Lohne and Sandvik publish article bringing Law into the Political Sociology of Humanitarianism

In their newly published article Bringing Law into the Political Sociology of Humanitarianism in Oslo Law Review, Kjersti Lohne (UiO) and Kristin Bergtora Sandvik (PRIO/UiO) discuss the role of legal sociology in the study of humanitarianism.

Over the past few years, the study of humanitarianism has emerged as an interdisciplinary subfield in international political sociology. Lohne and Sandvik’s new article maps out preliminary ideas about the role of legal sociology. The study of international humanitarian law has overwhelmingly been the terrain of doctrinal legal scholars, while the apparent lack of other law has meant that, until recently, legal sociologists have paid little attention to the humanitarian sector. There has also been little scholarly concern regarding the consequences of not asking questions about the role of law in the humanitarian project. They argue that legal sociology helps one understand how rules, standards and norms shape and are shaped by practices and interactions within and across humanitarian spaces globally, and how law contributes to humanitarian governance.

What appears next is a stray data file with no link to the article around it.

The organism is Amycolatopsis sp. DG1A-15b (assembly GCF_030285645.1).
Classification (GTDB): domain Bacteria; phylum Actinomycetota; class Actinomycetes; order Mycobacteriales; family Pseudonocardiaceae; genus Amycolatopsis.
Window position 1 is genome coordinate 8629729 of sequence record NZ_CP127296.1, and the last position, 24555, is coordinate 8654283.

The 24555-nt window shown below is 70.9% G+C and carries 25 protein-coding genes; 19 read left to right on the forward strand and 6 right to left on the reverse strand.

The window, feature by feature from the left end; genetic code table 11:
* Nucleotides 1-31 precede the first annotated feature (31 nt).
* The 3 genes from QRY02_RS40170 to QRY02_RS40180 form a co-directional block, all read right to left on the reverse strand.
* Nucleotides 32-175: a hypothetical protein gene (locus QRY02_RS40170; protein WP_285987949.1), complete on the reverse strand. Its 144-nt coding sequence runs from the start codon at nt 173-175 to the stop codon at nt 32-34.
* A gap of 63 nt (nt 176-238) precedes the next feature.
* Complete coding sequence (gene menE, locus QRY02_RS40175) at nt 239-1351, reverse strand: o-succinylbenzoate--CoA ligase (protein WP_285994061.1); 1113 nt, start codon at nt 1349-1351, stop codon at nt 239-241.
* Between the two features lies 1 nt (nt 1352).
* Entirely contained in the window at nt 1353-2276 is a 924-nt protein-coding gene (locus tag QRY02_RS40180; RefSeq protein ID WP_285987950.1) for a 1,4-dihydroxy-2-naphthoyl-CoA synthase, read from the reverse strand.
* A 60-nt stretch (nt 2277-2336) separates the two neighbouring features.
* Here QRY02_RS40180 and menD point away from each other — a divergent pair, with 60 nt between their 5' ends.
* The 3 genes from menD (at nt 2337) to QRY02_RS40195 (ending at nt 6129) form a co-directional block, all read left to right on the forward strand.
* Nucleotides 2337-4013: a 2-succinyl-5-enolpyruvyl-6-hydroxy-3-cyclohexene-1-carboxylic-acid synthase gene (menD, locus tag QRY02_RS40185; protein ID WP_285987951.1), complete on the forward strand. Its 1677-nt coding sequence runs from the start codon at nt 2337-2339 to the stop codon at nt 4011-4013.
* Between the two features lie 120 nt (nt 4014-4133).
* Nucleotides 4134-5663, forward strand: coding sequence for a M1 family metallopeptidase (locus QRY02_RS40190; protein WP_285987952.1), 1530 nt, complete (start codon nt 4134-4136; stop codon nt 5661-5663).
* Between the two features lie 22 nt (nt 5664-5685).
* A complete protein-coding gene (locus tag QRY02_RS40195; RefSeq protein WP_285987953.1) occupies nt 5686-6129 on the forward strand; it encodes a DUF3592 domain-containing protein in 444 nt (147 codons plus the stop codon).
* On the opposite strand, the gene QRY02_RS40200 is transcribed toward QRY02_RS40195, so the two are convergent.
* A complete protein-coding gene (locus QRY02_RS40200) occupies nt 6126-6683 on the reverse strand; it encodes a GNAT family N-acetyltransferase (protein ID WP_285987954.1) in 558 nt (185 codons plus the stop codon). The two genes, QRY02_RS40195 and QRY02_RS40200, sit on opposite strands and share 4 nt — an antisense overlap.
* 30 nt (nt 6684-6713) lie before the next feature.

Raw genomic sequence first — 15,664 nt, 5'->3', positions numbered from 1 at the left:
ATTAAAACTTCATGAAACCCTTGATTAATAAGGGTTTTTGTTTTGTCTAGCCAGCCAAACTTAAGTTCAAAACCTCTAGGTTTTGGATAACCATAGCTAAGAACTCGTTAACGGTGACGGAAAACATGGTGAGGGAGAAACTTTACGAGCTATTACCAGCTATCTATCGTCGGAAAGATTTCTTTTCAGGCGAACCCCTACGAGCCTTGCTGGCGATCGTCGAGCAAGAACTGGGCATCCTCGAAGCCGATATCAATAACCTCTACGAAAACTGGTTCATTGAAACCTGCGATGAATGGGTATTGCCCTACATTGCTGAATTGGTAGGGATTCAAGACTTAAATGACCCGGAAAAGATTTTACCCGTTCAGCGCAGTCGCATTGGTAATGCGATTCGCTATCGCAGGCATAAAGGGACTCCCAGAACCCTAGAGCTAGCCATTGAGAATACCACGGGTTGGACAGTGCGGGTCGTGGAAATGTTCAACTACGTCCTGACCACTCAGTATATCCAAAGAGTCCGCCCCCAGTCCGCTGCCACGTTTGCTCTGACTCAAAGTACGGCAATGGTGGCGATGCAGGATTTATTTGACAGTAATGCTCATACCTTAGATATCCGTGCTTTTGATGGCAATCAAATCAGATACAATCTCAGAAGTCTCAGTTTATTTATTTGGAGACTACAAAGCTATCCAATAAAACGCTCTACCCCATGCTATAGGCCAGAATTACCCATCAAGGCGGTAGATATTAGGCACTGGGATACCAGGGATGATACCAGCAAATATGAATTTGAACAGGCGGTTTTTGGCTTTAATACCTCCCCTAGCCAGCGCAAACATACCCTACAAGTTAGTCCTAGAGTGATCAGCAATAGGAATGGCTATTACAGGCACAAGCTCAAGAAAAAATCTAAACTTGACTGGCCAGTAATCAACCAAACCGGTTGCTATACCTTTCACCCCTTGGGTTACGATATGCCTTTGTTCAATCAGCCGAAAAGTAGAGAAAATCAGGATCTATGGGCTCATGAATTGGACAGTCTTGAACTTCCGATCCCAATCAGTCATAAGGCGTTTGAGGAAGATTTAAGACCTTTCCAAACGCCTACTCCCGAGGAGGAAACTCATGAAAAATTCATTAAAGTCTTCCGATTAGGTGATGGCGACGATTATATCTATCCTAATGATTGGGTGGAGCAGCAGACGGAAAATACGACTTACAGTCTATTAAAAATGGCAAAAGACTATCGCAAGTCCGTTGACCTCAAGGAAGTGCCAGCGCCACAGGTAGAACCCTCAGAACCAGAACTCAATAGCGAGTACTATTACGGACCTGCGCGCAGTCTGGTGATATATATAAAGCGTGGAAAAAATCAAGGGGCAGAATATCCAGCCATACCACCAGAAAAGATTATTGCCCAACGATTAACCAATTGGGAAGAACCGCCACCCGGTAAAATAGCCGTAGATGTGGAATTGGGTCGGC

Note: This article is an output of the research project Aid in Crisis, placed under the umbrella of NCHS and funded by the Research Council of Norway. You can access the article here.